The image below turned up in a box of Star and Tribune negatives in cold storage at the Minnesota History Center in St. Paul. No caption was provided, but it was in an envelope marked “Aug. 26, 1937,” the first day of the Hennepin County Fair in Hopkins. Dozens of photos from the fair appeared in the Minneapolis newspapers that week, depicting prize-winning lambs, hogs, heifers, calves and chickens.
The rabbit photo didn’t make the cut. Which leaves us to wonder: How did the fluffy competitors fare? And who were the men handling them with such care?
Without reliable source material, a caption writer is left to riff away. Here goes:
If you can do better, please post a comment below.
UPDATE: As you can see from the comments below, a helpful and authoritative reader has identified the fellow at center as Ed Wouhlauf, a St. Paul rabbit breeder, judge and, well, butcher. Here’s an ad he placed in the 1930 American Rabbit & Cavy Guide Book (provided by buckfever):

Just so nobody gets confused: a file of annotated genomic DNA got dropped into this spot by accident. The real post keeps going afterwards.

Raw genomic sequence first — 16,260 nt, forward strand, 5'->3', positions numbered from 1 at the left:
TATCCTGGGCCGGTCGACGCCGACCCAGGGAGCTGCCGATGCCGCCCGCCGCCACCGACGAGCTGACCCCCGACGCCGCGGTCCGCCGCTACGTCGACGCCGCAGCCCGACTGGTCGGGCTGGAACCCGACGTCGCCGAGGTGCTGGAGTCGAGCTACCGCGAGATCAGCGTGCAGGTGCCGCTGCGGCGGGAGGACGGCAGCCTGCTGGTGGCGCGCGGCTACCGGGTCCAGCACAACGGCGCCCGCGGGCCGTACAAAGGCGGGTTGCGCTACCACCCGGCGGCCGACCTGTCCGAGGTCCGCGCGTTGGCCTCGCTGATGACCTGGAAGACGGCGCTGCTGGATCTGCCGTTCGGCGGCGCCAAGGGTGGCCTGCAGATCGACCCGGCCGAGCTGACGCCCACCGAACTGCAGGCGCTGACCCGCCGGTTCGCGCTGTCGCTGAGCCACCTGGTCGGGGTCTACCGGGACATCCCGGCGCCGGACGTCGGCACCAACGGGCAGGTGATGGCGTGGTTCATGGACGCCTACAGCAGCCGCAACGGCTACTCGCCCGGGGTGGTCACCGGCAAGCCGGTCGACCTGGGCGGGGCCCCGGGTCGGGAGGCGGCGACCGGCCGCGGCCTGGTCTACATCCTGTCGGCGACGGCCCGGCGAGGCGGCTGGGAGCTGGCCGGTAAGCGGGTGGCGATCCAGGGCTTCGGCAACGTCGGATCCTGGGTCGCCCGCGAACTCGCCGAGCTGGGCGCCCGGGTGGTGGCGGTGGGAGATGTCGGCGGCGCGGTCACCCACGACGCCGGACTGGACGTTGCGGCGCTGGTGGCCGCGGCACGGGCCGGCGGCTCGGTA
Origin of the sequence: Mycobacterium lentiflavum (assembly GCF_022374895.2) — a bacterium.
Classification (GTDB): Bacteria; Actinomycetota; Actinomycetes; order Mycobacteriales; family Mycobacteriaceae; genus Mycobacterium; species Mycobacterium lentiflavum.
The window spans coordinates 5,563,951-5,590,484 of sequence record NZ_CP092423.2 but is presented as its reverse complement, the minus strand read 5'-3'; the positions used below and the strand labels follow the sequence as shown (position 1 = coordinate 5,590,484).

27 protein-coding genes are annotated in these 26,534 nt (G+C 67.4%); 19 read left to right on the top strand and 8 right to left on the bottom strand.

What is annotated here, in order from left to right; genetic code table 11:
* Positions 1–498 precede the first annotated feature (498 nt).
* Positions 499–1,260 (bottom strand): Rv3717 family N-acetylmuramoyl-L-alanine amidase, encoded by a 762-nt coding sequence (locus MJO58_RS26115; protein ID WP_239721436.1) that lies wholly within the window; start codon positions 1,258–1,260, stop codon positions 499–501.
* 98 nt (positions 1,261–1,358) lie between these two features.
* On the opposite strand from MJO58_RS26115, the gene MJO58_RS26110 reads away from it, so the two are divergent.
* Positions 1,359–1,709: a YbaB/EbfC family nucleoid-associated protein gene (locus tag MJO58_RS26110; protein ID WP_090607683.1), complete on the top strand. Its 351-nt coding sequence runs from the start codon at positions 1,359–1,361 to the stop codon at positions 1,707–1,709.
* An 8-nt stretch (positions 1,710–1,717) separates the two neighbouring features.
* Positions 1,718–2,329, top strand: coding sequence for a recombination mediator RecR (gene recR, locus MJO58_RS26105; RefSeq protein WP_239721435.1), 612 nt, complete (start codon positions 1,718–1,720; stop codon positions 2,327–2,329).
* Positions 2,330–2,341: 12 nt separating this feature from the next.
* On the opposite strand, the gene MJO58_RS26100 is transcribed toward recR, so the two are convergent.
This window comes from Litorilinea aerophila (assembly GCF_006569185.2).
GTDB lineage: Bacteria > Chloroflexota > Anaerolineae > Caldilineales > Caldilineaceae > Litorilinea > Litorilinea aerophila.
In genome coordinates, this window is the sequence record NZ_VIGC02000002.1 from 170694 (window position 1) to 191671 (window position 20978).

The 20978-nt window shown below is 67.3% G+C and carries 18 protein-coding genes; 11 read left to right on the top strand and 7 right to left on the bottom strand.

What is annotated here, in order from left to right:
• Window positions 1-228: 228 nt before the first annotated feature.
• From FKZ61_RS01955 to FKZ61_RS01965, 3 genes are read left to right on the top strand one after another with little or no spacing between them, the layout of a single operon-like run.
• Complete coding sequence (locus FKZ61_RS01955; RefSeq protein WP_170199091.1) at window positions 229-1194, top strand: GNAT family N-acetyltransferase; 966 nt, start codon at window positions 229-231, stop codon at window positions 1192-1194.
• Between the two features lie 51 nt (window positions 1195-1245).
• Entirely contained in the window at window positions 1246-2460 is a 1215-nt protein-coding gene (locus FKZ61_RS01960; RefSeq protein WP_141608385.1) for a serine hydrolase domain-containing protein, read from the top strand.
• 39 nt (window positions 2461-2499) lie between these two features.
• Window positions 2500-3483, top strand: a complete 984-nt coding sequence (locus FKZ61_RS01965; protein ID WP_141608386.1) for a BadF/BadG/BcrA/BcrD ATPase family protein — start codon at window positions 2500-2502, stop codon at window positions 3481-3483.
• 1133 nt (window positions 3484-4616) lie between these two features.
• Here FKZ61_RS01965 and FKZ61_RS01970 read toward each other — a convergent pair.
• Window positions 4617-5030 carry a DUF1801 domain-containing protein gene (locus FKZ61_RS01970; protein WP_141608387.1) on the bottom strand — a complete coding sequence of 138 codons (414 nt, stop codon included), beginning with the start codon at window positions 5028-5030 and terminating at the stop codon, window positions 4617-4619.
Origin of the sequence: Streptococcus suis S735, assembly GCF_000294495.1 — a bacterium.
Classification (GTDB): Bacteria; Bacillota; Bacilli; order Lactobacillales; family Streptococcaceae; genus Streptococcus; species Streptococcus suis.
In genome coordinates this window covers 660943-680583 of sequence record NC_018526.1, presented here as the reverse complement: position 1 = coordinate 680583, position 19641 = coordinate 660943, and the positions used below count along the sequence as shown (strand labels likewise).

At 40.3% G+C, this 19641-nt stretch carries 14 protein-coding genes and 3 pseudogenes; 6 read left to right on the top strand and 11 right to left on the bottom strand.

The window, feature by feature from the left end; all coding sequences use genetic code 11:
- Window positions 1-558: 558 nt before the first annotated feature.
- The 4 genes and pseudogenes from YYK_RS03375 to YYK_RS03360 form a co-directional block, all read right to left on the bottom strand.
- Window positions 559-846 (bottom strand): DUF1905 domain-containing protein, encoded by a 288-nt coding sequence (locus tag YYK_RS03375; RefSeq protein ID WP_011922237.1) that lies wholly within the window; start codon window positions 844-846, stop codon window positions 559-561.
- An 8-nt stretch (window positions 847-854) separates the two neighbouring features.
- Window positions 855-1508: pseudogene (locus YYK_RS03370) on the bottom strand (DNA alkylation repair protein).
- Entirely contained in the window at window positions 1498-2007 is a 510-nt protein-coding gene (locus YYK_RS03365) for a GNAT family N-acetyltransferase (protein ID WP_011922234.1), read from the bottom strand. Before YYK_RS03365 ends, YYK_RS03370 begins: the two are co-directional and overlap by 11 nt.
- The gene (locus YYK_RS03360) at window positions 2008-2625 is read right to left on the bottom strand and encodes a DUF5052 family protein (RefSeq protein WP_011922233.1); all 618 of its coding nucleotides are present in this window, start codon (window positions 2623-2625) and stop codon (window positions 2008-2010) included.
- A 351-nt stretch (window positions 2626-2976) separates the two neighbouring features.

Sample Minnesota newspaper articles, photos and ads dating back more than 140 years. Fresh items are posted weekly. Go here for tips on how to track down old newspaper articles on your own. Follow the blog on Twitter. Or check out "Minnesota Mysteries," a new book based on the blog.
Email your questions or suggestions to Ben Welter.
Have you read "Canoeing With the Cree," Eric Sevareid's engaging account of his 1930 canoe trip from Minneapolis to Hudson Bay? Sevareid, 17, and a 19-year-old friend paddled more than 2,200 miles that summer. A few decades earlier, another 17-year-old boy from Minneapolis and two friends set out on a canoe adventure that was nearly as ambitious.
The Minnesota State Fair has featured many unusual attractions in its 150-year history: death-defying aerial acts, colliding locomotives, freak shows, live animal births, the Minnesota Iceman and premature babies in incubators. Wait … what? The Minneapolis Morning Tribune was there:
"We're more popular than Jesus now," John Lennon told an British journalist in 1966. A year later, the Monkees' Mike Nesmith, in the Twin Cities for a show at the St. Paul Auditorium, humbly explained his band's place in the cosmic pecking order.
In a relentlessly antagonistic debate, Clinton denounced Trump Monday night for keeping his business dealings secret and peddling a "racist lie" about Obama. Trump cast Clinton as a "typical politician" as he sought to capitalize on Americans' frustration with Washington.